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Posts for tag: Rectal Bleeding

By Brookhaven Gastroenterology Associates
October 27, 2017
Category: Gastroenterology
Tags: Rectal Bleeding  

Are you concerned because you noticed a little blood in your underwear after a bowel movement? Although rectal bleeding is alarming, it'srectal bleeding not always caused by cancer or other serious diseases or conditions. The Suffolk County, NY, gastroenterologists at Brookhaven Gastroenterology Associates share a few common reasons for rectal bleeding.


Hemorrhoids affect one in 20 people, according to the National Institute of Diabetes and Digestive and Kidney Diseases. By age 50, the Institute estimates that half of all men and women will have the condition. Hemorrhoids are inflamed veins that form around your anus or inside your rectum. Straining during bowel movements are a common cause of hemorrhoids. After you have a bowel movement, you may notice some bright red blood on the toilet paper if you have hemorrhoids.

Ice packs, warm baths and over-the-counter hemorrhoid cream and pain relievers can help reduce itching and discomfort. It's also important to increase your fiber and fluid intake if your condition is caused by constipation. If home treatment doesn't help, schedule a visit with our Suffolk County office to discuss hemorrhoid removal options, such as rubber band ligation or laser treatment.

Anal fissures

Anal fissures are small tears around your anus that produce bright red blood. They also tend to occur if you strain during bowel movements. Treating constipation and taking warm baths can help your fissures heal. If they don't get better, your gastroenterologist may recommend topical anesthetics to relax the anal sphincter and decrease spasms. In severe cases, surgery may be needed.

Other causes of rectal bleeding

Rectal bleeding can also occur if you have inflammatory bowel disease, a perianal abscess, diverticulosis, ulcers or colon cancer. The appearance of the blood will vary depending on the source. If bleeding occurs in your colon or small bowel, it will look dark red, while the blood from a stomach ulcer will appear black.

Your gastroenterologist may recommend a colonscopy to determine the cause of your rectal bleeding. The minimally invasive test is performed by inserting a thin scope into your anus and passing it through your colon and the upper part of your small intestine. Viewing the transmitted images allows your doctor to remotely examine the lining of your colon for lesions, polyps or other areas of concern. It's also possible to remove polyps during the test, cauterize bleeding blood vessels and remove tissue for biopsies.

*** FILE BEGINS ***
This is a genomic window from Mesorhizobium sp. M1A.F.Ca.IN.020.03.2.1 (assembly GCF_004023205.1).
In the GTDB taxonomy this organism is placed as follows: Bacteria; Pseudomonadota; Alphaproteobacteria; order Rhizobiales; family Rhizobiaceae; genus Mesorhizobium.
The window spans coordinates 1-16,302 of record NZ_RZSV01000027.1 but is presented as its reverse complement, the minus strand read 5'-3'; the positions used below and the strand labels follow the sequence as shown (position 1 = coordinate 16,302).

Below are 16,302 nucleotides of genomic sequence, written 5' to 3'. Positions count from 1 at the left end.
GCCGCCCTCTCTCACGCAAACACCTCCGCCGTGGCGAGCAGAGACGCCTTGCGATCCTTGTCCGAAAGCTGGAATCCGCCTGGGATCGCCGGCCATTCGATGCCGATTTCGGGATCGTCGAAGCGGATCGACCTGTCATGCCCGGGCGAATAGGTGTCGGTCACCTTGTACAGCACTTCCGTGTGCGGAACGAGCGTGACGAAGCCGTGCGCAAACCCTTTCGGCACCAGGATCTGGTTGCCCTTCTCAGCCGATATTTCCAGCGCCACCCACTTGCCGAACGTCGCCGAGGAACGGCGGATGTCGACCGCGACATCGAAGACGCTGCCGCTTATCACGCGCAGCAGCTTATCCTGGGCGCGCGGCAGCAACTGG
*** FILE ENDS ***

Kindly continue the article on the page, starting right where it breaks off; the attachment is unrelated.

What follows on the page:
Don't ignore your rectal bleeding. Call the Suffolk County, NY, gastroenterologists at Brookhaven Gastroenterology Associates at (631) 289-0300 to schedule an appointment.

By Brookhaven Gastroenterology Associates
February 22, 2016
Category: Gastroenterology
Tags: Rectal Bleeding  

Minor rectal bleeding, which is described as droplets of bright red blood in the stool or on toilet paper after a bowel movement, can be caused by several situations. While occasional minor rectal bleeding is not necessarily a sign of a serious problem, it is important to Hermorroidsmonitor, and consult with a doctor if bleeding becomes persistent and heavier, in order to find the cause as quickly as possible.

Common Causes of Minor Rectal Bleeding

The doctors at Brookhaven Gastroenterology Associates, Specialists in Digestive and Liver Diseases in Suffolk County, are here to identify the most common causes of blood in the stool and after a bowel movement as:


Hemorrhoids are the leading cause of minor rectal bleeding. They result from swelling of blood vessels in the anus and rectum. While some hemorrhoids can be painful and cause discomfort, they do not pose a danger to overall health and are not associated with colorectal cancer. Most cases either resolve on their own, or can be treated with topical creams and ointments.

Anal Fissures

Fissures are small tears in the lining of the rectum that can develop from straining during constipation, as well as cases of extreme diarrhea. In additional to minor bleeding, they can also be very painful, but do not pose a threat to general health and are not related to colorectal cancer or more serious conditions of the digestive system.


Inflammation of the rectal lining can cause pain and minor bleeding. Proctitis can be a sign of inflammatory bowel disease, but can also result from an infection, or as a side effect of radiation treatment or certain medications.

Rectal ulcers

Although rare, rectal ulcers can result from chronic constipation and straining during bowel movements.


Polyps are small growths inside the lining of the bowel and colon (large intestine). Although the polyps are benign, they can potentially develop into colon cancer, and should be removed when they are found.

Colorectal Cancer

The second leading cause of cancer deaths in the United States, this form of cancer can be extremely treatable when caught early. A diagnostic test known as a colonoscopy can detect the presence of polyps, and remove them once they are found. Colon cancer treatment varies depending on when it is diagnosed, and the general health and personal factors of each patient.

Gastroenterologist in Suffolk County

It is important to monitor and seek medical attention for new or worsening symptoms. If you are experiencing rectal bleeding or other symptoms, contact Brookhaven Gastroenterology Associates in Suffolk County at (631) 289-0300 to schedule an appointment today.